Pakistan squash star Maria Toorpakai Wazir has been appointed to the International Olympic Committee’s Women in Sport Commission in a role that will see her assist the IOC in the development and implementation of their women and sport policy.
Toorpakai, who hails from the highly conservative South Waziristan, is one of the most inspirational squash players of all time, whose remarkable journey to become a professional athlete saw her disguise herself as a boy in order to train, compete and attend school in a Taliban-controlled area of Pakistan – where girls rarely leave their homes and the idea of women competing in sport is regarded as un-Islamic.
Despite receiving death threats from the Taliban against her and her family, Toorpakai overcame almost universal hostility to forge a career as a professional squash player. The 26-year-old is now the highest-ranked female squash player in Pakistan.
Toorpakai is a strong advocate for equality and joins the Women in Sport Commission as part of a 70 per cent increase in female participation across the IOC Commissions since September 2013, with 38 per cent of the IOC Commissions taken up by women.
As part of her role in the Women in Sport Commission, Toorpakai will advise the IOC Session, the IOC Executive Board and the IOC President on promoting the rights and well-being of women and girls in sport, promoting the use of sport as a tool for gender equality and empowerment and raising awareness of harassment and abuse in sport.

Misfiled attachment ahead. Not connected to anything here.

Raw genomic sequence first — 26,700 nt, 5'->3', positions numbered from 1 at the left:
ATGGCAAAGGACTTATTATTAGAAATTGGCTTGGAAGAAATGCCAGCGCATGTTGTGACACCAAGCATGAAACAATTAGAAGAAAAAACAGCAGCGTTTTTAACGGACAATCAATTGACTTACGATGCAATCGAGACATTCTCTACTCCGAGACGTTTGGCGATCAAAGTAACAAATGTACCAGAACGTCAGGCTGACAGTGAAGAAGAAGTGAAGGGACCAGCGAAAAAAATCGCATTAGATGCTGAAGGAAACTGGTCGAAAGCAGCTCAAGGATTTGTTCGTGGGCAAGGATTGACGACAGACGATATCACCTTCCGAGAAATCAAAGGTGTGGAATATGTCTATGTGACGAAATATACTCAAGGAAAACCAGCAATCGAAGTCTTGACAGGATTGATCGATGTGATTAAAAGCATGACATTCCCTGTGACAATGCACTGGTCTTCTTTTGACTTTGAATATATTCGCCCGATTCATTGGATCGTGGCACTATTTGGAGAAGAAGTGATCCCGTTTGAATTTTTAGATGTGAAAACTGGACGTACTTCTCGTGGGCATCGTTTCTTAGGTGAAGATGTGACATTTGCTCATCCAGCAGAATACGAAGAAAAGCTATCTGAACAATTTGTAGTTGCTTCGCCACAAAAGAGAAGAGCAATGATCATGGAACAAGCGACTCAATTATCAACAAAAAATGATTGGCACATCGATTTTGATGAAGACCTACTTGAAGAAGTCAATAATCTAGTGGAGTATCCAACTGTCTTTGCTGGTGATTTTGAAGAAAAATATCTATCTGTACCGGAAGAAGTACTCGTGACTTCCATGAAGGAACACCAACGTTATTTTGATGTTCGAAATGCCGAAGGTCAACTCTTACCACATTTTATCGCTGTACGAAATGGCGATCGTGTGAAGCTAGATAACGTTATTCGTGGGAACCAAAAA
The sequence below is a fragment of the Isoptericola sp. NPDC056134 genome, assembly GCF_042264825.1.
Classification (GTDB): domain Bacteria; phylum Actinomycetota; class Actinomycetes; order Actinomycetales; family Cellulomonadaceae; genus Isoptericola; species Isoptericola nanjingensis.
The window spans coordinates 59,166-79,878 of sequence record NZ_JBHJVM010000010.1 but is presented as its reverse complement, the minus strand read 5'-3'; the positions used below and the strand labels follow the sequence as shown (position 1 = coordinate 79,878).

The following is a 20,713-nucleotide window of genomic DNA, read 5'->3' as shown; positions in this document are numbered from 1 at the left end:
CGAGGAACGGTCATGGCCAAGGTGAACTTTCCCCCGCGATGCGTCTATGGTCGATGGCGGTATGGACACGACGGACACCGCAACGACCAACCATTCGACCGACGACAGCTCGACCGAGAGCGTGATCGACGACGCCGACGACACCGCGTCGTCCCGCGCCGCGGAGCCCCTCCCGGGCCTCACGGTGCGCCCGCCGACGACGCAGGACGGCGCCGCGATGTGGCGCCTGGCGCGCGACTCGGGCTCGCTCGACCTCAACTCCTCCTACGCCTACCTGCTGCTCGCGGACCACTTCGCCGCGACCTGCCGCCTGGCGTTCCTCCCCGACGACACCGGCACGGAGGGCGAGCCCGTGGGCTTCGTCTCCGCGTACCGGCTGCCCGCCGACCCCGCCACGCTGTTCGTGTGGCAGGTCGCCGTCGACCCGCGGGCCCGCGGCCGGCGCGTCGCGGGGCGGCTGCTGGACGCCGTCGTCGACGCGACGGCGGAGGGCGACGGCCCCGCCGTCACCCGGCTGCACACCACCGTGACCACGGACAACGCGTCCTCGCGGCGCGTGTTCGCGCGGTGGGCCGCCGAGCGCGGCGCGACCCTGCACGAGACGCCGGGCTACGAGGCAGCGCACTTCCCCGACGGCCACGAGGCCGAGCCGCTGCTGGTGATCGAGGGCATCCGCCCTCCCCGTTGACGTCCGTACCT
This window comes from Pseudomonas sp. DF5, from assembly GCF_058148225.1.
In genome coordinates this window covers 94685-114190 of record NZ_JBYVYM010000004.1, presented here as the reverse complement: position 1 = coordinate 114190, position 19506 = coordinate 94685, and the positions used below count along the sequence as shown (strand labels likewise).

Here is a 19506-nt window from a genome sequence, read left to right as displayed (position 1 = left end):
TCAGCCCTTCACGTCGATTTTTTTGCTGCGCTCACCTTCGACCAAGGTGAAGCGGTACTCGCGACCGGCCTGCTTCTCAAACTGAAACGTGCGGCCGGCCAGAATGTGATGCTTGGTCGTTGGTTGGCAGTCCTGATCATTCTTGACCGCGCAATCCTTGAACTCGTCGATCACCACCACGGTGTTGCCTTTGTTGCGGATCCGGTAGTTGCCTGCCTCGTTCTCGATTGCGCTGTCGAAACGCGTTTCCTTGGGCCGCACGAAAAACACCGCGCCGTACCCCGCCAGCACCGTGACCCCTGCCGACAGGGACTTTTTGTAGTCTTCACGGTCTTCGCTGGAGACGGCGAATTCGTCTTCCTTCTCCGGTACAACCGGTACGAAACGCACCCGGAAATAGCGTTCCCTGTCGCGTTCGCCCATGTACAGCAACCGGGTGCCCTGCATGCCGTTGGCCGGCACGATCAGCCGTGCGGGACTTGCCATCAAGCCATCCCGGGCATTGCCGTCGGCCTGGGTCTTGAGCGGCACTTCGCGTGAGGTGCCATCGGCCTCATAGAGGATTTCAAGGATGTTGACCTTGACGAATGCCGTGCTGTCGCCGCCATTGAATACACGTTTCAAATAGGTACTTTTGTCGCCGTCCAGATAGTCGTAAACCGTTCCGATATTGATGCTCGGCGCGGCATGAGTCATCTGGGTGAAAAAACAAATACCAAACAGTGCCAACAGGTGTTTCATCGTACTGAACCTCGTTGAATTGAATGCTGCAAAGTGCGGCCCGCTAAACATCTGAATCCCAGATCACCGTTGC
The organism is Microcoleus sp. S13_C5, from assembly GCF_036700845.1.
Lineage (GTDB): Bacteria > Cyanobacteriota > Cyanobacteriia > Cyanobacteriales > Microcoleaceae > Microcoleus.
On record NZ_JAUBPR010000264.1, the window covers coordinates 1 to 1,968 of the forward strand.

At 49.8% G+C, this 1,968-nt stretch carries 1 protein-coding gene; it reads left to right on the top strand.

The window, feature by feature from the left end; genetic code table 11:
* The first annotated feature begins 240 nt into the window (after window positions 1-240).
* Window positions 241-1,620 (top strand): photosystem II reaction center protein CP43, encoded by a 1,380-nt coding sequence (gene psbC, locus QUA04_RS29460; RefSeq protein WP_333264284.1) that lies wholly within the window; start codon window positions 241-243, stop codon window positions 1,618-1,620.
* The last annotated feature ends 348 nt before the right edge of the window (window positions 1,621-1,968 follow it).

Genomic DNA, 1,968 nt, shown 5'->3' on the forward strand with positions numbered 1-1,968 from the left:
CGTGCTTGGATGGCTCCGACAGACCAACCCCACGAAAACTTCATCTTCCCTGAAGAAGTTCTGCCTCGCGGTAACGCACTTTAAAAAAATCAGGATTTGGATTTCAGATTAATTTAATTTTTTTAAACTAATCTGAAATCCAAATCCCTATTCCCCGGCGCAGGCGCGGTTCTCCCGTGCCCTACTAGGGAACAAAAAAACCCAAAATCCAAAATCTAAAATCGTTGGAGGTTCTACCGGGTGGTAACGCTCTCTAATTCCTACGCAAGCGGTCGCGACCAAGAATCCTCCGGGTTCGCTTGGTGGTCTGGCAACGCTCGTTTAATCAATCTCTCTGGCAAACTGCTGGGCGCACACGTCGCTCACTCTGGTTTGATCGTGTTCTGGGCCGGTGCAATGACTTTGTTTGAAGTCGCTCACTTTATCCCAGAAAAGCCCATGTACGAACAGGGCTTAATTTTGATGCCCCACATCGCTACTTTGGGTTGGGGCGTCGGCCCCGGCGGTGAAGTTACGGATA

“It’s definitely very exciting news for me and for all of us,” said Toorpakai (pictured below with coach Jonathon Power, the former world No.1 from Canada). “I can play a better role from this position for athletes and girls in sports.
“The Olympics is a stage where the whole world unites and shows their human power. It’s our duty to provide all the athletes, male and female, with equal opportunities and a safer and respectable environment. All countries should use humans’ potential to its full and it’s important for world peace and our economic stability. Inequality, injustice and exclusion leads to the waste of immense talent and ideas, reduces human performance and leads to complete chaos and destruction.
“I really appreciate IOC President Thomas Bach’s efforts to introduce more women to the IOC Commissions. It was a much needed step and it will definitely improve female athletes’ participation in the Olympics. I am very hopeful that these changes will have a positive impact on this coming Olympic Games.”
Ashley Bernhard, Deputy Chairman of the Professional Squash Association (PSA), said: “As a vocal advocate for women’s rights and equality in sport, Maria is an exceptional role-model and we look forward to her using her experiences and providing her ideas to further the goal of equal participation for women in sport.
“Maria’s incredible story, which saw her triumph in the face of adversity, can inspire and empower women in all four corners of the globe and we are delighted that she will be able to contribute to the Women in Sport Commission.”
World Squash Federation President Jacques Fontaine added: “Every player has a journey, but very occasionally there is one that is very special and transcends her sport. Maria’s is one of those. She is a most admirable young woman whose experiences will inspire everybody.
“Her enthusiasm to fight for others following her own battles is one that the IOC’s Women in Sport Commission will be able to use to advocate ever more strongly for women.”